Sponsors who wish to establish investment funds in Hong Kong will soon have the choice of a new investment structure, the open-ended fund company (OFC). The introduction of the OFC is designed to boost Hong Kong’s development as a fund manufacturing hub. It is part of the Hong Kong government’s commitment to enhance Hong Kong as an asset management centre.
What is an OFC?
The OFC is an alternative to the unit trust structure for Hong Kong investment funds. An OFC is a company that can issue redeemable shares and make payments out of capital without being subject to the restrictions on capital reduction and capital distributions that exist under the Companies Ordinance. It is specifically designed for use as an investment fund.
An OFC is a separate legal entity that has its own board of directors and is able to contract and hold assets in its own name. In contrast, a unit trust is not a separate legal entity. Assets are held by the trustee in its capacity as trustee of the unit trust and contracts are entered into by the trustee in its capacity as trustee of the unit trust (or by the manager, where permitted by the trust deed).
Why use an OFC?
Potential reasons to use an OFC include:
- Greater investor familiarity with a company structure, rather than a unit trust structure
- Ability for the OFC to contract and hold assets in its own name, which may lead to greater administrative efficiency in dealing with third parties
- For Hong Kong managers, the convenience of having the investment fund and the investment manager subject to the same jurisdiction and the same regulator
- For custodians, a narrower role than acting as trustee of a unit trust and so a potential reduction in exposure
If a sponsor intends to market an OFC to the public in Hong Kong, the regulatory requirements are substantially the same as for a Hong Kong unit trust. In addition to the requirements specific to OFCs, the OFC will need to comply with the Code on Unit Trusts and Mutual Funds.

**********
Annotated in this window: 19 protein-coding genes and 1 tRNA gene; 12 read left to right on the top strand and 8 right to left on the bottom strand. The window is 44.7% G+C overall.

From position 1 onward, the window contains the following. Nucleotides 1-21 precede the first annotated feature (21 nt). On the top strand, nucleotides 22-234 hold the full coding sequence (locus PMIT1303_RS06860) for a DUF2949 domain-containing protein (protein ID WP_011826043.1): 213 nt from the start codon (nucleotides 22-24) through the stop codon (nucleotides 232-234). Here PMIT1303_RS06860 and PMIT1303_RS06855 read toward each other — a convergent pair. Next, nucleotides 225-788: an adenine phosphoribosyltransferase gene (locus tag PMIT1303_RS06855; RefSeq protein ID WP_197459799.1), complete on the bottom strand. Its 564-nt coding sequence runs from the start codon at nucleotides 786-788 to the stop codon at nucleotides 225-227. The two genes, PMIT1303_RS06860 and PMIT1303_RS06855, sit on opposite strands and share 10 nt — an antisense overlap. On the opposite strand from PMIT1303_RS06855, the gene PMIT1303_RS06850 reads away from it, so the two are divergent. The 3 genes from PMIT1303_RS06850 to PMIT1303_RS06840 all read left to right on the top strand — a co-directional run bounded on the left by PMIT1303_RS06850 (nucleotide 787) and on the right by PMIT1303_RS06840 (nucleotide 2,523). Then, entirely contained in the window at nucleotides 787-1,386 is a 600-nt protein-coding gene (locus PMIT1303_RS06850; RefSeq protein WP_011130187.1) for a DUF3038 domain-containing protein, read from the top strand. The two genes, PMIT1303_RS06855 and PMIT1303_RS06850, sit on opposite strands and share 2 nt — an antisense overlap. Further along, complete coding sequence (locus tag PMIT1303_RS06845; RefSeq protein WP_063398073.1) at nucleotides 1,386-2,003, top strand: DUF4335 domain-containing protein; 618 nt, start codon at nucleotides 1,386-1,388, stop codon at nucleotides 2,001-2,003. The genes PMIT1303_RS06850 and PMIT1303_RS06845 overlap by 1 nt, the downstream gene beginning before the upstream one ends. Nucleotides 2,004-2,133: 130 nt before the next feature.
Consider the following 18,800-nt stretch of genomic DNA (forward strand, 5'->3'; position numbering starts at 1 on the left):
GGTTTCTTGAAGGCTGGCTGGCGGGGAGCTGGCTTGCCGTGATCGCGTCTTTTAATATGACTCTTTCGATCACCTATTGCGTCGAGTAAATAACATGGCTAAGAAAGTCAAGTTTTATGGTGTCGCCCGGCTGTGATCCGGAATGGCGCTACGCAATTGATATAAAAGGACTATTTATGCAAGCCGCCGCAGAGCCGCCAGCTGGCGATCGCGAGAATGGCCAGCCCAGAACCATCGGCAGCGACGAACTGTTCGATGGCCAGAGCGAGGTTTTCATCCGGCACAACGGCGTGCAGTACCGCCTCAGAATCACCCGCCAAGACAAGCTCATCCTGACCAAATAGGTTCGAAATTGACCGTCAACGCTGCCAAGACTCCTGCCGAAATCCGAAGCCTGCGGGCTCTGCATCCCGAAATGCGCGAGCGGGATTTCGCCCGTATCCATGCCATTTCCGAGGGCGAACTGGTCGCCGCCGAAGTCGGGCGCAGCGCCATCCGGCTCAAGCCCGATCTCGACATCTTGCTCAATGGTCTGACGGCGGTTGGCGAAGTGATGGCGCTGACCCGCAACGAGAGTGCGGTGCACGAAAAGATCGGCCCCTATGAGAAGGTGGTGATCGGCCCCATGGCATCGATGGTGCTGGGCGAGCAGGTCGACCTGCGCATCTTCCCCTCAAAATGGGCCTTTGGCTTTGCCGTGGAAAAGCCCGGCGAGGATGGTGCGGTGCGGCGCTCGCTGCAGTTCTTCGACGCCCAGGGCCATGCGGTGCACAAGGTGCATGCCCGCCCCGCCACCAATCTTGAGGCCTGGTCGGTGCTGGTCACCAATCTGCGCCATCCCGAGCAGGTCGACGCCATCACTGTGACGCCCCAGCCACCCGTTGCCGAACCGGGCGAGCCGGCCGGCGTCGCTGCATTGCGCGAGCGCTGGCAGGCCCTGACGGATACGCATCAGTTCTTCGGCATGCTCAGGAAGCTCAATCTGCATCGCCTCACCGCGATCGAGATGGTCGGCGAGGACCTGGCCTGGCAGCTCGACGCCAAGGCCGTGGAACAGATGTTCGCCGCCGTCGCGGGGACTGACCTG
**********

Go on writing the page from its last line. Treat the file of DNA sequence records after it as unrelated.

If a sponsor wishes to establish a private fund as an OFC, the regulatory requirements will be greater than if the private fund were established in an offshore jurisdiction such as the Cayman Islands (currently the most common choice for private equity funds and hedge funds that are managed by Hong Kong managers). The sponsor would also need to consider whether (i) the investment requirements for private OFCs are sufficient for the proposed investment strategy, and (ii) it is confident the private OFC will satisfy the criteria for exemption from Hong Kong profits tax.
When will OFCs be available?
The OFC regime is targeted to come into effect on 30 July 2018.
Key features of an OFC
An OFC is a company. It can issue multiple classes of shares and can be structured as an umbrella fund with multiple sub-funds. Creation, termination and change of name of a sub-fund are subject to approval by the Securities and Futures Commission (SFC). There are statutory provisions to provide for segregated liability of sub-funds and to permit cross-investment between sub-funds of the same OFC.
The SFC is the primary regulator of OFCs. Certain documents must be filed with the Registrar of Companies (CR) and with the Inland Revenue Department.
The OFC must have at least 2 directors and must appoint an investment manager, a custodian and an auditor.